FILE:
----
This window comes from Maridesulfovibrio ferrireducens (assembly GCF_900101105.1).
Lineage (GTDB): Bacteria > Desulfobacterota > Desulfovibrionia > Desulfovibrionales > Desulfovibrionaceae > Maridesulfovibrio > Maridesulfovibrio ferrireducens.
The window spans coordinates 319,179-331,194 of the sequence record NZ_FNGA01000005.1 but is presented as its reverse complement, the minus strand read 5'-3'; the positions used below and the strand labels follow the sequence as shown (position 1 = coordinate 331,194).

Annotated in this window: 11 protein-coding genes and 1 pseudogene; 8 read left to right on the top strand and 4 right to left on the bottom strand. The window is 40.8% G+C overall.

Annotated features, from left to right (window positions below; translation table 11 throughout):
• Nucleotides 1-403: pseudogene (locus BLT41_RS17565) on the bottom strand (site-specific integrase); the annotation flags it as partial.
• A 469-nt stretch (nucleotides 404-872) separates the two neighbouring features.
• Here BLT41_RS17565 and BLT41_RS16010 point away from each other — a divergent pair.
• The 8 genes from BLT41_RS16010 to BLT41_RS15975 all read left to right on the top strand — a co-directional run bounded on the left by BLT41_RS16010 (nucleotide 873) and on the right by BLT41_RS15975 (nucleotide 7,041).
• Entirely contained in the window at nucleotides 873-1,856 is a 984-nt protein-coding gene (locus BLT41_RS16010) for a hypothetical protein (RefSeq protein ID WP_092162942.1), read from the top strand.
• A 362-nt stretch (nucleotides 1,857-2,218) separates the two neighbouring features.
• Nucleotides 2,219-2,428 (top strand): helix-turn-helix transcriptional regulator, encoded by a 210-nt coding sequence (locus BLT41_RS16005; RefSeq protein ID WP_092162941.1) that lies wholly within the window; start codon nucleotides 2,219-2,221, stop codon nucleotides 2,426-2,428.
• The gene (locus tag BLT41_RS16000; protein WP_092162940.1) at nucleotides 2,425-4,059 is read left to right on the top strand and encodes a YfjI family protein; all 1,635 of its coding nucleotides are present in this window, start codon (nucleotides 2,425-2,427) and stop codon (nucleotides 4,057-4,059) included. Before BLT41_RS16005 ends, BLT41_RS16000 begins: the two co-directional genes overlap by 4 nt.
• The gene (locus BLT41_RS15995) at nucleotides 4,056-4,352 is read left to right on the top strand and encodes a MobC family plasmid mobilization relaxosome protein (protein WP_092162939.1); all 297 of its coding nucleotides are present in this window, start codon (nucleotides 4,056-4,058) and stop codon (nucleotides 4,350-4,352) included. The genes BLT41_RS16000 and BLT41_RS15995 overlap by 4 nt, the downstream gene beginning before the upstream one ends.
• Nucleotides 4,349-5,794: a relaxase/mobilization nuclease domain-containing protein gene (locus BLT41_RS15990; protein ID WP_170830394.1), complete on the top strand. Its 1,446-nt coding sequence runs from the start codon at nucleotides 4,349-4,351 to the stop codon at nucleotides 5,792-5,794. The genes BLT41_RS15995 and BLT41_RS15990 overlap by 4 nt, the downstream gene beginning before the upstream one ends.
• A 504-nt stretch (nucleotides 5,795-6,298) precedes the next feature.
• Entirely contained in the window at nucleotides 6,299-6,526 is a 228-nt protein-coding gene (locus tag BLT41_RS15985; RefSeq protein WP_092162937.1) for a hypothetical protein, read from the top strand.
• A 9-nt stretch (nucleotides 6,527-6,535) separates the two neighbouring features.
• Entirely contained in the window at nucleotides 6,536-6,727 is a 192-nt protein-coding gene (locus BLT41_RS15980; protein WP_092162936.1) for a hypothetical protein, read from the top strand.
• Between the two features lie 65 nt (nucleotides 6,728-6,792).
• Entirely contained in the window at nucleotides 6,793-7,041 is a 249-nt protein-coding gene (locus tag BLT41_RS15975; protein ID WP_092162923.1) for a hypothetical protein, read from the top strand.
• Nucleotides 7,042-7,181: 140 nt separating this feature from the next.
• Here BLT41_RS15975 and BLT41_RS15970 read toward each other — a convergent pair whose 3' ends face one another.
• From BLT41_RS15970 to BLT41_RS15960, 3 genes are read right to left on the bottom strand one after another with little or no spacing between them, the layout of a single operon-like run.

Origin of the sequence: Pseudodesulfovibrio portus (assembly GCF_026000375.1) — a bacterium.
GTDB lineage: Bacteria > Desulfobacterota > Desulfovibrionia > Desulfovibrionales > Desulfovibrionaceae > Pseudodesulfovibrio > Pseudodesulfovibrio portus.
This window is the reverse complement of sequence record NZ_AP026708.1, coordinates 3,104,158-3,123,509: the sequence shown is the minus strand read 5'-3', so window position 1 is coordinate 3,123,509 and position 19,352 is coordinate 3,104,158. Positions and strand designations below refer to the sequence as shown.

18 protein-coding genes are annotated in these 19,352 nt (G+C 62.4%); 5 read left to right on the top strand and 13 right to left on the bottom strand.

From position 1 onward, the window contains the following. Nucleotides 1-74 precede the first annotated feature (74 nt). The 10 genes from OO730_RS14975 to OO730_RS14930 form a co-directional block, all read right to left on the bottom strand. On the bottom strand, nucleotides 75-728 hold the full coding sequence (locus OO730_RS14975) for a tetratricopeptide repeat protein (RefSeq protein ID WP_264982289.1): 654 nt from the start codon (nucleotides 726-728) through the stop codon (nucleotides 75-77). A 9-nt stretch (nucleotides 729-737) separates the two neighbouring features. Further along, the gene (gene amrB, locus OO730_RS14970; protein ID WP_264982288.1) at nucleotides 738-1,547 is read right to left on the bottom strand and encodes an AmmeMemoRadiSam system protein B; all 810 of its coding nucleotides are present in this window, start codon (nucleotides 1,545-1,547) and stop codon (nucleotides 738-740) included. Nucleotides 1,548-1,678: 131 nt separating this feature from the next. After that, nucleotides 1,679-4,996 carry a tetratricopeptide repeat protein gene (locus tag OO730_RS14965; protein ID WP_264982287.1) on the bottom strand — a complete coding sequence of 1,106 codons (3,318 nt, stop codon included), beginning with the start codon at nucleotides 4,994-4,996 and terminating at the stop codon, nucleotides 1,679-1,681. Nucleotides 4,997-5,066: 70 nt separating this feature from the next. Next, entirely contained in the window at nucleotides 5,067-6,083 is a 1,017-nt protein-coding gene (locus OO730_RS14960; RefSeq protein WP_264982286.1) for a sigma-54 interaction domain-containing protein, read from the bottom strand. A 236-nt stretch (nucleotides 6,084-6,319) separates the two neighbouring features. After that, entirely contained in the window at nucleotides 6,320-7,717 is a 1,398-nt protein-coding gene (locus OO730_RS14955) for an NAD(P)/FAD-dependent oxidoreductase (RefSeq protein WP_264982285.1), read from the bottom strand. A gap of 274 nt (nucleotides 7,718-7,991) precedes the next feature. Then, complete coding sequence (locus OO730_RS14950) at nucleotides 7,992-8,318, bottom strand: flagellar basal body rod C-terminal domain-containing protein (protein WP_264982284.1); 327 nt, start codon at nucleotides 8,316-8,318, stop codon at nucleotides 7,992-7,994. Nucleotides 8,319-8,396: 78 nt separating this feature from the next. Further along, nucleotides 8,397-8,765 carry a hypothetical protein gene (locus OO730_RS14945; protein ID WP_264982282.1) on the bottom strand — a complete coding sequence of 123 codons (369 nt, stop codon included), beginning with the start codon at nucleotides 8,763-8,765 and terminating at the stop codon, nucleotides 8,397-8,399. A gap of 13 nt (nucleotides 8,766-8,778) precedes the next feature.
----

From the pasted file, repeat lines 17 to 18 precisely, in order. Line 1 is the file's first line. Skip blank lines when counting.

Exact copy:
• Entirely contained in the window at nucleotides 6,299-6,526 is a 228-nt protein-coding gene (locus tag BLT41_RS15985; RefSeq protein WP_092162937.1) for a hypothetical protein, read from the top strand.
• A 9-nt stretch (nucleotides 6,527-6,535) separates the two neighbouring features.